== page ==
Production and Characterisation of Titanium Foam Scaffolds as Bone Substitute Materials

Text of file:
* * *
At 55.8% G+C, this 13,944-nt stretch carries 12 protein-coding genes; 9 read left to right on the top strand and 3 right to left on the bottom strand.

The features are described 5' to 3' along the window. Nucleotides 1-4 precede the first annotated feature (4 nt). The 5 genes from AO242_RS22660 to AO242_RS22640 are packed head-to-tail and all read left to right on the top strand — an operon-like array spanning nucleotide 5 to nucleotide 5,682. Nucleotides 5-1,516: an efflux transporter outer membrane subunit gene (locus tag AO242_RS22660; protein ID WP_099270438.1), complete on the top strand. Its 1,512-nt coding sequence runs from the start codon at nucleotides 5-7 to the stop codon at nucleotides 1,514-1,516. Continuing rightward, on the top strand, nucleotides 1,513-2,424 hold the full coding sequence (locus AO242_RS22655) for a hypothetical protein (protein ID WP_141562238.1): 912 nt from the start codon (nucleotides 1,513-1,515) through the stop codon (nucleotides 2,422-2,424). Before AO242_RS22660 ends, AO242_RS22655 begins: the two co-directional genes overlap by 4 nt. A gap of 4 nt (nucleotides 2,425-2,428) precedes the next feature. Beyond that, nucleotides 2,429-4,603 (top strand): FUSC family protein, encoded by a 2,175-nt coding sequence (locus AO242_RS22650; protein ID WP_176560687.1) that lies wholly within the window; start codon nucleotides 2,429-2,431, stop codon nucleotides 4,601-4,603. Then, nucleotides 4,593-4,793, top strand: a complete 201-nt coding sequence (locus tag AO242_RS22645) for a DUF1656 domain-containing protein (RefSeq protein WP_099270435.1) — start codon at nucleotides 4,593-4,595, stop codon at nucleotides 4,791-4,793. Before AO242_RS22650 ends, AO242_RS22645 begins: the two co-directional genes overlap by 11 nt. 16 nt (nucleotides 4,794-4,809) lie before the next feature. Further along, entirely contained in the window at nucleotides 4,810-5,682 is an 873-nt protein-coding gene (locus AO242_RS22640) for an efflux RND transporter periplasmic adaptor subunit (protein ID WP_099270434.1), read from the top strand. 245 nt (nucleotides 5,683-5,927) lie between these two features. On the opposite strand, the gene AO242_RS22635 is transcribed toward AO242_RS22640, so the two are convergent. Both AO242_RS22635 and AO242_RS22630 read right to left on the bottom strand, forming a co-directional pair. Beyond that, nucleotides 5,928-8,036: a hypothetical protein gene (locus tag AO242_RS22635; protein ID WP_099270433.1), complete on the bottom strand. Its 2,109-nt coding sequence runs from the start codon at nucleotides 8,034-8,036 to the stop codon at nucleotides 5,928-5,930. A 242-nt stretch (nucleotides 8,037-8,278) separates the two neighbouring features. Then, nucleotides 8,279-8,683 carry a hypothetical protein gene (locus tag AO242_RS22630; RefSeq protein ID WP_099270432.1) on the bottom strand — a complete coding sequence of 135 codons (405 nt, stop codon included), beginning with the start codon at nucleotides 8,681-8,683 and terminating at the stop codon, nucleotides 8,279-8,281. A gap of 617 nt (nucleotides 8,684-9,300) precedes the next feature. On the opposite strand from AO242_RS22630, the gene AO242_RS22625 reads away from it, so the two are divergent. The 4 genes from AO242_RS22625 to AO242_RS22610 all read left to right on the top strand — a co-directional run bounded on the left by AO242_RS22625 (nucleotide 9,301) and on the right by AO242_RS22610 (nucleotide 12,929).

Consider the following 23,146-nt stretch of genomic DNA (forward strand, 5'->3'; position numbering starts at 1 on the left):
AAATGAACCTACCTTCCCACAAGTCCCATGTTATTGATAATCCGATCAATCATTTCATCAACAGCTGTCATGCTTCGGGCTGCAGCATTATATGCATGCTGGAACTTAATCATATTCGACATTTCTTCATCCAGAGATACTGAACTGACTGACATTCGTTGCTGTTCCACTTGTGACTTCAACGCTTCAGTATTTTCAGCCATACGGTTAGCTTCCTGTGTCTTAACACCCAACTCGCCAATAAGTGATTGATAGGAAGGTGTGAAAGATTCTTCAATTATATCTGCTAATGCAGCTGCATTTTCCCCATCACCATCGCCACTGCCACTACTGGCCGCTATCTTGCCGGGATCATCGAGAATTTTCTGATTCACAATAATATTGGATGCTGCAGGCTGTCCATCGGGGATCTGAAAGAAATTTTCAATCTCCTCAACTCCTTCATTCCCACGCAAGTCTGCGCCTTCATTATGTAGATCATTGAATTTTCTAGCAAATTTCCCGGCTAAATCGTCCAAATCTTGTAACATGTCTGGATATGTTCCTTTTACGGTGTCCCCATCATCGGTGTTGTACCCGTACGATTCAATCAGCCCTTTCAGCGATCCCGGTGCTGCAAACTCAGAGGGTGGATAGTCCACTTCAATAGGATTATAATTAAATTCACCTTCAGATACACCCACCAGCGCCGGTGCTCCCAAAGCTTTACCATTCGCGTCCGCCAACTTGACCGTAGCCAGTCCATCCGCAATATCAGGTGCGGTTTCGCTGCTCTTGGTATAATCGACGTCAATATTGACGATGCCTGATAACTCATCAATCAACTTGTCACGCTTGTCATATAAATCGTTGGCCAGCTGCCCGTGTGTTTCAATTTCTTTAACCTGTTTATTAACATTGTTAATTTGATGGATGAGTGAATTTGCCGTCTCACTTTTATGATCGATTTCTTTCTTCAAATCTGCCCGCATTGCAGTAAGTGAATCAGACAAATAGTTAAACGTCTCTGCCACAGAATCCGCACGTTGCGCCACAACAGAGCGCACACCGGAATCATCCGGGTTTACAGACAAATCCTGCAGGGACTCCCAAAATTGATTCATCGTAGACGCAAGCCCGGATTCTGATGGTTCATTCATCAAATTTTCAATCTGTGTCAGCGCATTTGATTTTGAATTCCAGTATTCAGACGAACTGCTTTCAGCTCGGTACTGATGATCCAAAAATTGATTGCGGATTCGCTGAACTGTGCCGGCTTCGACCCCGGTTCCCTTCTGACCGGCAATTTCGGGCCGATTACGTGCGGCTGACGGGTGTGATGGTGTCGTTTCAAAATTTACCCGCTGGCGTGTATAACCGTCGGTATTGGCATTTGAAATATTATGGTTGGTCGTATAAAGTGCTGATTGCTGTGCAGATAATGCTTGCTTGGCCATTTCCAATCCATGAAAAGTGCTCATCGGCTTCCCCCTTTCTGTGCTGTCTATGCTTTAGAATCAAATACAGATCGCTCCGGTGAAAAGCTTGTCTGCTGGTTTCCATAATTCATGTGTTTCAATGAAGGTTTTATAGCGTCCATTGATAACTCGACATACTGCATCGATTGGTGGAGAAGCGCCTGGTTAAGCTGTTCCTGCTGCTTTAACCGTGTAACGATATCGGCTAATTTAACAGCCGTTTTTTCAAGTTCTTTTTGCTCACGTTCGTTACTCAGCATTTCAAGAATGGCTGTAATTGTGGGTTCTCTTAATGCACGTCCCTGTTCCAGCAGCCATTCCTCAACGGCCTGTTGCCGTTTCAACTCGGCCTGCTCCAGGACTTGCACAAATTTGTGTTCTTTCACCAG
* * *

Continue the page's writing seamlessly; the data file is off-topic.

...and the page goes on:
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Studies have confirmed that titanium (Ti) can improve the contact of bone and its surface growth. Titanium foam may, therefore, prove beneficial in aiding healing and the generation of greater power from implant regions. Biomedical methodologies have only recently sought to use porous metal frameworks in copying the structure and mechanical features of bone. When forming and constructing metal foams with the aim of achieving their best features, it is of utmost significance that their mechanical factors and possible failures of mechanism are comprehended. The way they behave mechanically is determined by their microform and their cellular organisation. Differences in density, topology, mechanics of breaks and cellular aluminium, steel and magnesium foam fatigue (mainly not biocompatible) have been researched a lot previously. Nevertheless, for the new biocompatible foams such as the porous titanium foams, there is a lack of comprehension of their failure processes. This report therefore seeks to enhance the basic comprehension of the mechanical functions of titanium foams and new material that can be employed for biomedical use in the coming years. The study spans details on how titanium foams are produced with individual chemical make up of three varied degrees of porosity; namely 60, 70 and 80% and which will define the features of both cancellous and cortical bone. The study also seeks to form a Finite Element Method (FEM) model for analysis of the implants made of titanium form. This would allowfor assessment of the mechanical properties across the various dimensions, compression settings and levels of porosity. This will result in the efficacious design of suitable implants at times of surgery. Uniaxial compression testing was used to examine the performance in the mechanical context together with the compressive strength and the elastic modulus. The mean elastic modulus and yield strength values of the three degrees of porosity of the titanium foam were similar to those attained for human cortical and cancellous bone. Prior to and following compression, a macro and micro assessment of their physical and morphological parameters was carried out to aid in comprehension of the morphological features. This work was supported with the use of electron microscopes (scanning and optical), micro-CT, EDS (Energy-Dispersive X-Ray Spectroscopy) and XRD (X-ray Powder Diffraction analyses and Vickers hardness. Moreover, osteointegration was assessed for two, three and four weeks by immersion of the samples of titanium foam in substances that are similar to body fluid. The primary objective of this study was comprehension of the degree of porosity and organisation of the foam that would adequately form inner connections to enable regeneration of vasculature whilst also mimicking the features of porosity associated with human bones. The best morphological and mechanical features regards human bone were achieved for samples that were 60% porous. However, the optimum mimicking of cancellous human bone was achieved at a degree of 80% porosity. Finite element analyses were carried out in order to simulate the compression behaviour of the titanium foam implants with 60,70 and 80%. The outcomes of these evaluations supported the experimental findings which in turn resulted in model validation. The model was subsequently employed in the examination of distribution of stress within the titanium foam structure of dental implants. The findings of the research showed that the use of the space holder method to produce porous titanium scaffolds had great possibilities in the field of hard tissue engineering. It is therefore anticipated that the findings of this study would be advantageous for the formation of new materials and their employment in the biomedical field.